GAIN Working Paper Series 29 - Using a programme impact pathway to design, monitor and evaluate interventions to commercialise biofortified crops

Using a theory of change (TOC; a simplified definition of how and why an intervention is expected to work) or a programme impact pathway (PIP; a more detailed description of the causal pathways through which an intervention is delivered) to guide design, monitoring, and evaluation efforts is increasingly being used across various nutrition interventions, yet there are few documented examples in biofortification programmes. During the inception phase of the Commercialisation of Biofortified Crops (CBC) programme, which aims to scale up production and consumption of biofortified foods in six countries in Africa and Asia, a PIP was developed and used to inform the design of commercialisation strategies and their monitoring and evaluation. The objective of this paper is to describe that process.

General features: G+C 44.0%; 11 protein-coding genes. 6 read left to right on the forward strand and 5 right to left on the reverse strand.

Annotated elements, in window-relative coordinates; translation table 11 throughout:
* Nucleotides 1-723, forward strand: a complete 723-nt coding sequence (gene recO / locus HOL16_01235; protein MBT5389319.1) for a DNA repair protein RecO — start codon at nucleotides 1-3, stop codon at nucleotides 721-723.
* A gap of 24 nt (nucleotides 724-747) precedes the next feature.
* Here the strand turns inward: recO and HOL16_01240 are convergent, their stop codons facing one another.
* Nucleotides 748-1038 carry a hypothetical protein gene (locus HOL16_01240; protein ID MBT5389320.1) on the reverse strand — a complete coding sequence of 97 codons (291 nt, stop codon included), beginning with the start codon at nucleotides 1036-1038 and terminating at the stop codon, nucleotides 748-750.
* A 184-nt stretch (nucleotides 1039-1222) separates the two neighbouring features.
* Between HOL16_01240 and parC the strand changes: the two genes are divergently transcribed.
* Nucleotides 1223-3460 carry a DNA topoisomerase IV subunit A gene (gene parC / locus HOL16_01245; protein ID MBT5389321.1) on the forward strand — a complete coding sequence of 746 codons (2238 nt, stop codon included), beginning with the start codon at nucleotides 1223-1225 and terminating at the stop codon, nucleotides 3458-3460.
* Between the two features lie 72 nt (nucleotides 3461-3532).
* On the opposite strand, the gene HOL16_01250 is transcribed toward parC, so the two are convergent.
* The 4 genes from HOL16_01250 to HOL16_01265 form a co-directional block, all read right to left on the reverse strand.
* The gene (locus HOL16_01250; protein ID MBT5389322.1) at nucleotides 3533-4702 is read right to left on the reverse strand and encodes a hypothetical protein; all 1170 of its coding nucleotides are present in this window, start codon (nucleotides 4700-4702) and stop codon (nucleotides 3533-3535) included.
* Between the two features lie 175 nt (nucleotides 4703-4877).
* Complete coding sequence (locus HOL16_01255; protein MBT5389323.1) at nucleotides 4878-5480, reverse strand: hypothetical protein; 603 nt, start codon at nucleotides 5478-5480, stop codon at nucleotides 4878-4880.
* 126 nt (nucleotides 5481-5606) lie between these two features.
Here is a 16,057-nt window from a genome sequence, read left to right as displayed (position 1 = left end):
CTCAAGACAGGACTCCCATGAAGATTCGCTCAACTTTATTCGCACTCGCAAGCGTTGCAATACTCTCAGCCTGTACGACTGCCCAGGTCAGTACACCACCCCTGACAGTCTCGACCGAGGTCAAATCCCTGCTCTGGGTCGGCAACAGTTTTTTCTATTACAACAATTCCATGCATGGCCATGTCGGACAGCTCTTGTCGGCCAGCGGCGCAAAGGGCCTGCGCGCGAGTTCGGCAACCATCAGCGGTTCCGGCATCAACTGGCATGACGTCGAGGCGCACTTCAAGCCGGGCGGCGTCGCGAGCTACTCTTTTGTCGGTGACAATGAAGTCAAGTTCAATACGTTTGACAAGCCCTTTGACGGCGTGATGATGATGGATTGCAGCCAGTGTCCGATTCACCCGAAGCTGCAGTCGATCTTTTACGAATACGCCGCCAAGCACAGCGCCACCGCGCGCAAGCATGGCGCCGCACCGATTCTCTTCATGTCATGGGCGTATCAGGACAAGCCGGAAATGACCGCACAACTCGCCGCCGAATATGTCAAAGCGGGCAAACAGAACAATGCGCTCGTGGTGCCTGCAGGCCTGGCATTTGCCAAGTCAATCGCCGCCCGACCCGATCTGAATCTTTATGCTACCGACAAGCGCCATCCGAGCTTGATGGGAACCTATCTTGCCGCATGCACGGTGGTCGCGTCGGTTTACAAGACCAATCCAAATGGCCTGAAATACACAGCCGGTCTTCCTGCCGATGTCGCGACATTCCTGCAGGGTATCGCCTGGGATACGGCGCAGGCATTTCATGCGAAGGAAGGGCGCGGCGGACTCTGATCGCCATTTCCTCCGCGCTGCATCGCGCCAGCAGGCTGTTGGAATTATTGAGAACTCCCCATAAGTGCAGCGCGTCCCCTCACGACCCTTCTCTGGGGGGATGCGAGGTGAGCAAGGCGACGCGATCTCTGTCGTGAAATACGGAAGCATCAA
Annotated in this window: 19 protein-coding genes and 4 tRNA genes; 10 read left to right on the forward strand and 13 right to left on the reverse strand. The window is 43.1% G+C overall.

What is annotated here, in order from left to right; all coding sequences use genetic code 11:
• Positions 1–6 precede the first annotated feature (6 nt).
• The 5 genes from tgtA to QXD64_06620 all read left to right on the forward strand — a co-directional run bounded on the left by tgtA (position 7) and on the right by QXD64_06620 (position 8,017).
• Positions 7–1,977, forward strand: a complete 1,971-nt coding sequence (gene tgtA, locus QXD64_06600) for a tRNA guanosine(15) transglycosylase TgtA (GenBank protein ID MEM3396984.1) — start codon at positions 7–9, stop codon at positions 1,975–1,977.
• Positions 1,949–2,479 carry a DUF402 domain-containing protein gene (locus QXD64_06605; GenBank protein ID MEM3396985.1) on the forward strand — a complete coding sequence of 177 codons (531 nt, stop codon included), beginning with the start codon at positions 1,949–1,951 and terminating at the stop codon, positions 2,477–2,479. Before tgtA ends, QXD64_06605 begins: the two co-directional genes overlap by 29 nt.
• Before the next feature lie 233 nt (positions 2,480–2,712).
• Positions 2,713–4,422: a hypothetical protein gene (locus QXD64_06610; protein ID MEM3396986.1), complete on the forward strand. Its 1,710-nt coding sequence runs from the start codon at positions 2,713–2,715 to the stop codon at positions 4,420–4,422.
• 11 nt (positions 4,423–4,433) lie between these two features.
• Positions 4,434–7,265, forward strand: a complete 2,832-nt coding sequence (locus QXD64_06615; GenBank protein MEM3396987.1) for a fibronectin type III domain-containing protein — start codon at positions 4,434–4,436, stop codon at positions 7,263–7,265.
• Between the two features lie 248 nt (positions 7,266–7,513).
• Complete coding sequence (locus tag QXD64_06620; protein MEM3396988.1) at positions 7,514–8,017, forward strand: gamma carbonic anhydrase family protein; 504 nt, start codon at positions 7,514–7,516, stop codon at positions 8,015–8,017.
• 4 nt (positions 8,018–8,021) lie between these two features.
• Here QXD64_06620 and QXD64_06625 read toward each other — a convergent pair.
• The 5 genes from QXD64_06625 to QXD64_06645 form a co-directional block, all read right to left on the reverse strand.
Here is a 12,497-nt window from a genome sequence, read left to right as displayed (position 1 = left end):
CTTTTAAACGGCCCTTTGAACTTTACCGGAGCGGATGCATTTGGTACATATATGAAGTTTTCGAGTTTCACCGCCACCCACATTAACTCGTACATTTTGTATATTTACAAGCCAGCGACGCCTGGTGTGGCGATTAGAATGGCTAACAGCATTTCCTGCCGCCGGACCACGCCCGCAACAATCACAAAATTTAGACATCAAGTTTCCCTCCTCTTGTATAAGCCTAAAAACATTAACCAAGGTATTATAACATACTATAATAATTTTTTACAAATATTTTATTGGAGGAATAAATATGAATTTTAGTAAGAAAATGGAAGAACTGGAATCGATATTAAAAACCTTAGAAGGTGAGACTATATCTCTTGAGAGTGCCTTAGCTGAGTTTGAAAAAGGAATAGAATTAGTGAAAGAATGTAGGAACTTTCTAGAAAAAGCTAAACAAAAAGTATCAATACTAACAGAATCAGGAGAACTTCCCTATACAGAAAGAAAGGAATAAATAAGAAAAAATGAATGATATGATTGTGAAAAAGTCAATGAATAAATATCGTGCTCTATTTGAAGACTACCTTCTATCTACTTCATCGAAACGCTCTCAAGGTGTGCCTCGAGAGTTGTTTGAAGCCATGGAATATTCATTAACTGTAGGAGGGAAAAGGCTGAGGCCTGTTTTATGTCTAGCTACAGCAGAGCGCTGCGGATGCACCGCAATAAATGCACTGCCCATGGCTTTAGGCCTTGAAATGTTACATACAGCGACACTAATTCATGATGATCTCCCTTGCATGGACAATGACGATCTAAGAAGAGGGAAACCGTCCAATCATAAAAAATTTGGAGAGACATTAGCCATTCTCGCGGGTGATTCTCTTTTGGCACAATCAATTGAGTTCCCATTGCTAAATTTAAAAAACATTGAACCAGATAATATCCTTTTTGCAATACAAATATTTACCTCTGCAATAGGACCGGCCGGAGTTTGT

Using a generic TOC for biofortification as a starting point, we developed detailed PIPs for each of the nine country-crop combinations. Within each PIP, we identified the commercial pathway(s) and selected the one(s) with the most potential for impact. We then identified the binding constraint along each pathway and a set of activities and resources to tackle it. This process formed the basis of the country-crop commercialisation strategies and associated workplans. Additionally, we developed a monitoring reference manual that included a set of standardised indicators mapped to the PIP and detailed indicator reference sheets. These tools were contextualised for each country-crop combination and formed the basis of the programme’s monitoring and evaluation plans.
Using a PIP to guide the development of programme strategies and measurement of achievements is good practice to ensure that programmes have high potential for impact and that relevant information needed to understand the evolution of results along the PIP is collected throughout programme implementation.